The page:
POLITICS

In gala event, HUD's three Latino secretaries highlight Hispanics' political sway

CHARLOTTE, NC - SEPTEMBER 04:  San Antonio Mayor Julian Castro gives the keynote address on stage during day one of the Democratic National Convention at Time Warner Cable Arena on September 4, 2012 in Charlotte, North Carolina. The DNC that will run through September 7, will nominate U.S. President Barack Obama as the Democratic presidential candidate.  (Photo by Alex Wong/Getty Images)

CHARLOTTE, NC - SEPTEMBER 04: San Antonio Mayor Julian Castro gives the keynote address on stage during day one of the Democratic National Convention at Time Warner Cable Arena on September 4, 2012 in Charlotte, North Carolina. The DNC that will run through September 7, will nominate U.S. President Barack Obama as the Democratic presidential candidate. (Photo by Alex Wong/Getty Images)  (2012 Getty Images)

The current U.S. Housing and Urban Development Secretary joined two of his Latino predecessors Tuesday night in Washington to honor their public service at gala organized by the National Association of Latino Elected and Appointed Officials.

HUD Secretary Julian Castro and others honored Henry Cisneros, who served as HUD Secretary under President Bill Clinton, and Mel Martinez, who held the position under President George W. Bush.

“Twenty-five years ago, there had never been a Hispanic cabinet officer,” Cisneros said, according to the Dallas Morning News. “And here you just had three persons who served in one department.”

Both Castro and Cisneros are Mexican-American and Martinez is Cuban-American.

Coming on the same night as the second Super Tuesday primary elections, the event took a political turn when each of the former HUD secretaries called out some in the Republican Party who have taken a harsh rhetoric toward Latinos and immigrants. They particularly took aim at GOP front-runner Donald Trump, who won three states on Tuesday night and has centered much of his campaign on calling out illegal immigration and stumping for stepped up border security.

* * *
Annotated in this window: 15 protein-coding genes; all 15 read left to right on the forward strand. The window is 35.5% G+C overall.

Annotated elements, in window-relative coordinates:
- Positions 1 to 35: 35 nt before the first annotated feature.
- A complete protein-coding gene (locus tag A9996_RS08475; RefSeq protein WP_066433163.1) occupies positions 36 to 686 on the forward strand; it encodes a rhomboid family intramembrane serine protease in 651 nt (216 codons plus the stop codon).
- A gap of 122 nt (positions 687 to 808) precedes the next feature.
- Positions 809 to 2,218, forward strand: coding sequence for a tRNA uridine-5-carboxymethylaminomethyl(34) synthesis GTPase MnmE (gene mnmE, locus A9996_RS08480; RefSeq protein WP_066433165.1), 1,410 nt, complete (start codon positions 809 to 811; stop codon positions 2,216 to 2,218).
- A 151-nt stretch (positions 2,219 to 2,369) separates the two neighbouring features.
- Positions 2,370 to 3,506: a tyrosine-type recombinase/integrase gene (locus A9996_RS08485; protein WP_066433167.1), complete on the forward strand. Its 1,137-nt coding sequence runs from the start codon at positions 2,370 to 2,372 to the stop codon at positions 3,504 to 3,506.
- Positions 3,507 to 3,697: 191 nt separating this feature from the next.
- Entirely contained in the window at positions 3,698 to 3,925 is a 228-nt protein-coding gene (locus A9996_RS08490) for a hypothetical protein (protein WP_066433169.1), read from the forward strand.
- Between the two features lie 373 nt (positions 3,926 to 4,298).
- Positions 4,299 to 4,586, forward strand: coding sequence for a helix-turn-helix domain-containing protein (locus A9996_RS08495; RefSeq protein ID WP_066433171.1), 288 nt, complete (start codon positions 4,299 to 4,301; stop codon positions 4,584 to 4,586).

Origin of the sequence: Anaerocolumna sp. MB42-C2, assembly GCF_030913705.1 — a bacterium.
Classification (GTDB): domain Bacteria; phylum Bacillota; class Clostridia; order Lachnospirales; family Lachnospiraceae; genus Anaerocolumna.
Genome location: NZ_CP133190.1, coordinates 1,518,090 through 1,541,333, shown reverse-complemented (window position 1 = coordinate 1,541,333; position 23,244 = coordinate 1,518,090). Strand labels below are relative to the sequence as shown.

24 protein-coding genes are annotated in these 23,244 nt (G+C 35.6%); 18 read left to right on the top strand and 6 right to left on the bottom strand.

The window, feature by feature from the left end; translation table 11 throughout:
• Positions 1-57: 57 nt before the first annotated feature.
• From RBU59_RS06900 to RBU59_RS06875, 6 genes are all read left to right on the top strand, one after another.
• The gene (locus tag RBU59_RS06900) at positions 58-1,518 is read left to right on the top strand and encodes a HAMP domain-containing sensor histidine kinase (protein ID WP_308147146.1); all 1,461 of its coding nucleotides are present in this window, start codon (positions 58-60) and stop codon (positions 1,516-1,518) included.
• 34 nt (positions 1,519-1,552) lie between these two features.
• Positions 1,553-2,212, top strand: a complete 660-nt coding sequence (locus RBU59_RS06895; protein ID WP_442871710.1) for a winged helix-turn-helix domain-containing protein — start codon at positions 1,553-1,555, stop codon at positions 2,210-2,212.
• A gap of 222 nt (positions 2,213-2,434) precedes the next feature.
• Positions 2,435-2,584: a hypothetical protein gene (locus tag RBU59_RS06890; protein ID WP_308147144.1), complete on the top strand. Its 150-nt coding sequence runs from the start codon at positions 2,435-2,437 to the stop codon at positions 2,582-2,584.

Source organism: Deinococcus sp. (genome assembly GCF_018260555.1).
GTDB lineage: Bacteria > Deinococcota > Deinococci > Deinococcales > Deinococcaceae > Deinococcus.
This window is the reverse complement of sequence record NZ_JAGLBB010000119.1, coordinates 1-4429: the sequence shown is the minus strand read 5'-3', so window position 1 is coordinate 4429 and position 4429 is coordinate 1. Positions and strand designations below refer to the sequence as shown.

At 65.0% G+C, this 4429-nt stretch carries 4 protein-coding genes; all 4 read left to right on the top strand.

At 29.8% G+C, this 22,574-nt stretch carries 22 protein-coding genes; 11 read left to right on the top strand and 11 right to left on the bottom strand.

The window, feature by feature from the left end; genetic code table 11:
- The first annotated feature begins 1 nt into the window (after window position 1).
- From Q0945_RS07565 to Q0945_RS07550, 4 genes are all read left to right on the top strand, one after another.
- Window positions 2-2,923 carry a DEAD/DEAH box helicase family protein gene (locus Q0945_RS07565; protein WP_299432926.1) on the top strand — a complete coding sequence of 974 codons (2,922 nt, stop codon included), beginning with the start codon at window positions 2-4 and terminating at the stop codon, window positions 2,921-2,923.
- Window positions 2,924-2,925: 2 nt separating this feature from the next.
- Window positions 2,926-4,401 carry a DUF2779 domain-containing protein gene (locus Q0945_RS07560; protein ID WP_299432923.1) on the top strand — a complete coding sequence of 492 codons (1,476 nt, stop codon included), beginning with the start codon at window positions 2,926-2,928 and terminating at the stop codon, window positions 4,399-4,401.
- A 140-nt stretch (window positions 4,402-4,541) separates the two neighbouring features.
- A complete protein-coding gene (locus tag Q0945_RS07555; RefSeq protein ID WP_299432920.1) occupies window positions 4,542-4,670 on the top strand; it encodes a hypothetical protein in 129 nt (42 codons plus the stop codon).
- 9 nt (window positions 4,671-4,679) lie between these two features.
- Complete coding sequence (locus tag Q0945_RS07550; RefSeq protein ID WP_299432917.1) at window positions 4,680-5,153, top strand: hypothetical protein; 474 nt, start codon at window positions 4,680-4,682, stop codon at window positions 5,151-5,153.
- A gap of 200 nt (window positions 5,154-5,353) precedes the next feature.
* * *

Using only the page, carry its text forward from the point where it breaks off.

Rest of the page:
“I’m very disappointed that the Latino community has been targeted the way that it has,” Cisneros said. “We cannot be a throwaway community.”

Martinez, the only Republican of three Latino HUD secretaries, said that the GOP that he is seeing in this presidential campaign season is not the party that he knew.

“It was the old Republican Party,” he said of his time in office. “And maybe the future one.”

For his part, Castro, a surrogate for Hillary Clinton’s campaign, shied away from calling out her opponents but did point out the increased importance of Latinos in the electoral process.

“Already, nearly a quarter of the folks under the age of 17 in this country are Latino,” he said, praising the growing role of Hispanic Americans in public life. “What that means is that the U.S. destiny is intertwined with the Latino destiny.”

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